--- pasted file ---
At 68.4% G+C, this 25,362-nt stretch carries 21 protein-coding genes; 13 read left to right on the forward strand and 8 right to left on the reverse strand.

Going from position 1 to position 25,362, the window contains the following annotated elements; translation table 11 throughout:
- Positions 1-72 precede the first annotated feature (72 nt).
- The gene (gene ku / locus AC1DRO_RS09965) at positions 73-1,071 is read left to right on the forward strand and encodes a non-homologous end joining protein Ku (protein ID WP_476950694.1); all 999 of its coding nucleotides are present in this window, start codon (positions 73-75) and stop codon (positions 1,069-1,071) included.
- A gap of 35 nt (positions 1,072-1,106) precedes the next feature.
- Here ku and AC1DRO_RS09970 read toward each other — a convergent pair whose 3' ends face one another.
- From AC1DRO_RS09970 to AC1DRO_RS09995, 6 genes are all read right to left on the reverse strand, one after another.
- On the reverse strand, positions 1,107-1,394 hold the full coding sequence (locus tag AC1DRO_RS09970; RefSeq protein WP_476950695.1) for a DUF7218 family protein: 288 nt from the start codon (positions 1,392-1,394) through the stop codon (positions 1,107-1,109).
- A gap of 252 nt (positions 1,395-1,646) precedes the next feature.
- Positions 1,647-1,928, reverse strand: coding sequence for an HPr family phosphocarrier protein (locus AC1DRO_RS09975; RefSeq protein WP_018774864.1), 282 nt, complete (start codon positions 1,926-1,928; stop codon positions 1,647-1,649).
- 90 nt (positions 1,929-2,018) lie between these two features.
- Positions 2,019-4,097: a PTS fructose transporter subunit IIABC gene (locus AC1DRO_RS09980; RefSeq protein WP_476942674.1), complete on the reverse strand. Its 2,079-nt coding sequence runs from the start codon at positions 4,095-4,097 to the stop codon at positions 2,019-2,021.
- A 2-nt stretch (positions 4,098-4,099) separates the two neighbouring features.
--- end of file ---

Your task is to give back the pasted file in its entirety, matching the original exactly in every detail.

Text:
At 68.4% G+C, this 25,362-nt stretch carries 21 protein-coding genes; 13 read left to right on the forward strand and 8 right to left on the reverse strand.

Going from position 1 to position 25,362, the window contains the following annotated elements; translation table 11 throughout:
- Positions 1-72 precede the first annotated feature (72 nt).
- The gene (gene ku / locus AC1DRO_RS09965) at positions 73-1,071 is read left to right on the forward strand and encodes a non-homologous end joining protein Ku (protein ID WP_476950694.1); all 999 of its coding nucleotides are present in this window, start codon (positions 73-75) and stop codon (positions 1,069-1,071) included.
- A gap of 35 nt (positions 1,072-1,106) precedes the next feature.
- Here ku and AC1DRO_RS09970 read toward each other — a convergent pair whose 3' ends face one another.
- From AC1DRO_RS09970 to AC1DRO_RS09995, 6 genes are all read right to left on the reverse strand, one after another.
- On the reverse strand, positions 1,107-1,394 hold the full coding sequence (locus tag AC1DRO_RS09970; RefSeq protein WP_476950695.1) for a DUF7218 family protein: 288 nt from the start codon (positions 1,392-1,394) through the stop codon (positions 1,107-1,109).
- A gap of 252 nt (positions 1,395-1,646) precedes the next feature.
- Positions 1,647-1,928, reverse strand: coding sequence for an HPr family phosphocarrier protein (locus AC1DRO_RS09975; RefSeq protein WP_018774864.1), 282 nt, complete (start codon positions 1,926-1,928; stop codon positions 1,647-1,649).
- 90 nt (positions 1,929-2,018) lie between these two features.
- Positions 2,019-4,097: a PTS fructose transporter subunit IIABC gene (locus AC1DRO_RS09980; RefSeq protein WP_476942674.1), complete on the reverse strand. Its 2,079-nt coding sequence runs from the start codon at positions 4,095-4,097 to the stop codon at positions 2,019-2,021.
- A 2-nt stretch (positions 4,098-4,099) separates the two neighbouring features.